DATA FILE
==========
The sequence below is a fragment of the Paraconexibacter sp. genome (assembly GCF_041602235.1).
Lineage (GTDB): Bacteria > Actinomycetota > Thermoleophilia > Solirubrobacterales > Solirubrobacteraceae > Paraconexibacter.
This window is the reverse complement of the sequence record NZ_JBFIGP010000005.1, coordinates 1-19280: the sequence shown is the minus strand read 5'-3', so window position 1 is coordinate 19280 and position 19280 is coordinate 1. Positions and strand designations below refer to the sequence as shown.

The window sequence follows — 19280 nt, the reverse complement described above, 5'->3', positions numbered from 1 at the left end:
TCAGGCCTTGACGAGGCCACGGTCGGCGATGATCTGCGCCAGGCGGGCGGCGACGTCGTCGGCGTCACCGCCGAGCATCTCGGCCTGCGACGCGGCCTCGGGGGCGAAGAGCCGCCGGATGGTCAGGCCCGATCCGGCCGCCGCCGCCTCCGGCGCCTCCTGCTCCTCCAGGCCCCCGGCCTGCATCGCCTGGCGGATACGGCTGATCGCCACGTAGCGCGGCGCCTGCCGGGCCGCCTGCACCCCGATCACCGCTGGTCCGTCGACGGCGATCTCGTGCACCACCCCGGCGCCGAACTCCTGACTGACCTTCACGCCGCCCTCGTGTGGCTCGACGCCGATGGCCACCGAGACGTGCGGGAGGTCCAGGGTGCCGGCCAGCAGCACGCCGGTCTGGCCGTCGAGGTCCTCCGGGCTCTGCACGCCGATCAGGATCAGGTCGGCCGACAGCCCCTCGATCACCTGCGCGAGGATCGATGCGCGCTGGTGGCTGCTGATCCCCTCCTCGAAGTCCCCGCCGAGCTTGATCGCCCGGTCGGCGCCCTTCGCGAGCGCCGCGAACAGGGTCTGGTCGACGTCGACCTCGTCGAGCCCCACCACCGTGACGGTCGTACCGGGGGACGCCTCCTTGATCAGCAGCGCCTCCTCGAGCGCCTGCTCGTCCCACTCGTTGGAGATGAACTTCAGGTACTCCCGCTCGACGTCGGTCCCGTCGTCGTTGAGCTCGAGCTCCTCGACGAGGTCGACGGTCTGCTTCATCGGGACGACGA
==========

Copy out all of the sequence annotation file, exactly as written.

The sequence below is a fragment of the Paraconexibacter sp. genome (assembly GCF_041602235.1).
Lineage (GTDB): Bacteria > Actinomycetota > Thermoleophilia > Solirubrobacterales > Solirubrobacteraceae > Paraconexibacter.
This window is the reverse complement of the sequence record NZ_JBFIGP010000005.1, coordinates 1-19280: the sequence shown is the minus strand read 5'-3', so window position 1 is coordinate 19280 and position 19280 is coordinate 1. Positions and strand designations below refer to the sequence as shown.

The window sequence follows — 19280 nt, the reverse complement described above, 5'->3', positions numbered from 1 at the left end:
TCAGGCCTTGACGAGGCCACGGTCGGCGATGATCTGCGCCAGGCGGGCGGCGACGTCGTCGGCGTCACCGCCGAGCATCTCGGCCTGCGACGCGGCCTCGGGGGCGAAGAGCCGCCGGATGGTCAGGCCCGATCCGGCCGCCGCCGCCTCCGGCGCCTCCTGCTCCTCCAGGCCCCCGGCCTGCATCGCCTGGCGGATACGGCTGATCGCCACGTAGCGCGGCGCCTGCCGGGCCGCCTGCACCCCGATCACCGCTGGTCCGTCGACGGCGATCTCGTGCACCACCCCGGCGCCGAACTCCTGACTGACCTTCACGCCGCCCTCGTGTGGCTCGACGCCGATGGCCACCGAGACGTGCGGGAGGTCCAGGGTGCCGGCCAGCAGCACGCCGGTCTGGCCGTCGAGGTCCTCCGGGCTCTGCACGCCGATCAGGATCAGGTCGGCCGACAGCCCCTCGATCACCTGCGCGAGGATCGATGCGCGCTGGTGGCTGCTGATCCCCTCCTCGAAGTCCCCGCCGAGCTTGATCGCCCGGTCGGCGCCCTTCGCGAGCGCCGCGAACAGGGTCTGGTCGACGTCGACCTCGTCGAGCCCCACCACCGTGACGGTCGTACCGGGGGACGCCTCCTTGATCAGCAGCGCCTCCTCGAGCGCCTGCTCGTCCCACTCGTTGGAGATGAACTTCAGGTACTCCCGCTCGACGTCGGTCCCGTCGTCGTTGAGCTCGAGCTCCTCGACGAGGTCGACGGTCTGCTTCATCGGGACGACGA